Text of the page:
I have a wide ranging conversation with Dr. Nicole Saphier for JACR’s Firing Line Podcast. Dr. Saphier is a radiologist specializing in women’s imaging. We discuss screening mammograms and the breast density law. Dr. Saphier, a frequent contributor to multiple major media outlets, tells us what it means for a radiologist to opine on health policy in the national media.
About the author:
Saurabh Jha is a contributing editor to THCB. He’s the host of JACR’s Firing Line Podcast. He can be reached on Twitter @RogueRad
Public reporting of doctors is fiercely controversial. I’m vehemently opposed to it. So I decided to find out why its proponents favor it.
I discuss public reporting with Ben Harder, Chief of Health Analysis at U.S. News and World Report, for JACR Firing Line. We disagreed for most parts, though we agreed that there are bad ways to rate doctors, and better ways, too. Listen to our discussion here.
Key points made by Ben Harder:
a) Reporting of quality is a decision support tool for patients and their caregivers. It is NOT to penalize or shame doctors but to engage consumers in their healthcare decisions. This is an important distinction.
b) If methods to rate quality are so bad how is it that hospitals which look after the sickest patients also have the highest rating?
c) Newer methods to rate quality make a huge effort not to compare apples (hip surgeons) with oranges (knee surgeons).
d) We are still suffering the legacy of poor risk adjustment.
This is the second part of Dr. Jha’s conversation with Dr. Jonathan Cusack, who was the former supervisor and mentor of Dr. Bawa-Garba, a pediatrician convicted of manslaughter of fetal sepsis in Jack Adcock. Read the first part of this series here.
Dr. Jonathan Cusack versus the General Medical Council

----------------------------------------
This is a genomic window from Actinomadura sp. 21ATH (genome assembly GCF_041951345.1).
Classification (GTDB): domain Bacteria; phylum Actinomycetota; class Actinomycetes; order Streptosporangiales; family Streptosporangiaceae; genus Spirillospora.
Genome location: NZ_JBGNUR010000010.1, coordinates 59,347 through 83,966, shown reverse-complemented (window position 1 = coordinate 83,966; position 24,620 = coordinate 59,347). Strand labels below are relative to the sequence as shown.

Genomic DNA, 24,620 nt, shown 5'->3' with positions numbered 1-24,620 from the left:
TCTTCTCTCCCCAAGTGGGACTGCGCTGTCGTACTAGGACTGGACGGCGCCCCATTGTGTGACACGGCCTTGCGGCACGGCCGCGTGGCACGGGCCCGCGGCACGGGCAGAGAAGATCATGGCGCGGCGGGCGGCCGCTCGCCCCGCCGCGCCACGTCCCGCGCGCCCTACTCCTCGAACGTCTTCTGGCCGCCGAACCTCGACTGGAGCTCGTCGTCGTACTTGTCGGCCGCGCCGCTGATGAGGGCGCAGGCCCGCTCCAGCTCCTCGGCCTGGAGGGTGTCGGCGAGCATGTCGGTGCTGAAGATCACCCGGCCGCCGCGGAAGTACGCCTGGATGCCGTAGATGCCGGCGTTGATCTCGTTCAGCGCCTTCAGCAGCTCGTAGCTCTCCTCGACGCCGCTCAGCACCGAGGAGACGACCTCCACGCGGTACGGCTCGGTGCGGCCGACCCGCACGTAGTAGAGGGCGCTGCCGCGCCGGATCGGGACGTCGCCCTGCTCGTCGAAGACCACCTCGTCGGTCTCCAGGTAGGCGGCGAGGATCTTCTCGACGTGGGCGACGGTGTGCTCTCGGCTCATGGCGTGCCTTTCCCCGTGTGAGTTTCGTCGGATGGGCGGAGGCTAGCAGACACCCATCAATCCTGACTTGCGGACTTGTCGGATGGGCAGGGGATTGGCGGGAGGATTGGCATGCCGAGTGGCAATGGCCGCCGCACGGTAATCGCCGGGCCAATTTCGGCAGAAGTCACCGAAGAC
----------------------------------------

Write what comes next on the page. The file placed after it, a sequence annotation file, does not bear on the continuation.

I spoke with Dr. Jonathan Cusack, consultant neonatologist at Leicester Royal Infirmary (LRI), and former supervisor and mentor of Dr. Bawa-Garba, the trainee pediatrician convicted of manslaughter for delayed diagnosis of fatal sepsis in Jack Adcock, a six-year-old boy with Down’s syndrome. We had drinks at The George, pub opposite the Royal Courts of Justice.
In the first part of the interview we discussed the events on Friday February 18th, 2011, the day of Jack presented to LRI. In the second part of the interview we talk about the events after fatal Friday – how the crown prosecution service got involved, the trial, the manslaughter charge, the tribunal and the General Medical Council.
Dr. Jonathan Cusack, a consultant neonatologist at Leicester Royal Infirmary (LRI), and a former supervisor and mentor of Dr. Bawa-Garba’s.
The Role of Dr. O’Riordan
Saurabh Jha (SJ): After Jack’s death what was Dr. Bawa-Garba’s immediate reaction?
Jonathan Cusack (JC): I think it’s one of those moments one neither forgets nor recalls. I imagine the most overwhelming feeling was one of incredulity. How and why did Jack decompensate? It’d have struck her as physiologically implausible. Though she was experiencing that grief familiar to all pediatricians when a child dies, she was trying to understand why. She didn’t know that he died from Group A Streptococcal septicemia, then.
After Dr. Hadiza Bawa-Garba was convicted for manslaughter for delayed diagnosis of fatal sepsis in Jack Adcock, a six-year-old boy who presented to Leicester Royal Infirmary with diarrhea and vomiting, she was referred to the Medical Practitioners Tribunal (MPT). The General Medical Council (GMC) is the professional regulatory body for physicians. But the MPT determines whether a physician is fit to practice. Though the tribunal is nested within the GMC and therefore within an earshot of its opinions, it is a decision-making body which is theoretically independent of the GMC.
The tribunal met in 2017, 6 years after Jack’s death, to decide whether Dr. Bawa-Garba, after the manslaughter conviction, should be allowed to practice medicine again, whether she should be suspended for a year, or her name be permanently erased (“struck off”) from the medical register. The GMC wanted Dr. Bawa-Garba to be struck off from the medical register because they felt that her care of Jack fell so short of the expected standard, that her return to practice would not only endanger patients but undermine public confidence in the medical profession. The GMC expected the MPT to agree with its uncompromising stance, and the MPT might well have, and probably would have, but for the efforts of Dr. Jonathan Cusack, a consultant neonatologist at Leicester Royal Infirmary (LRI), and a former supervisor and mentor of Dr. Bawa-Garba’s.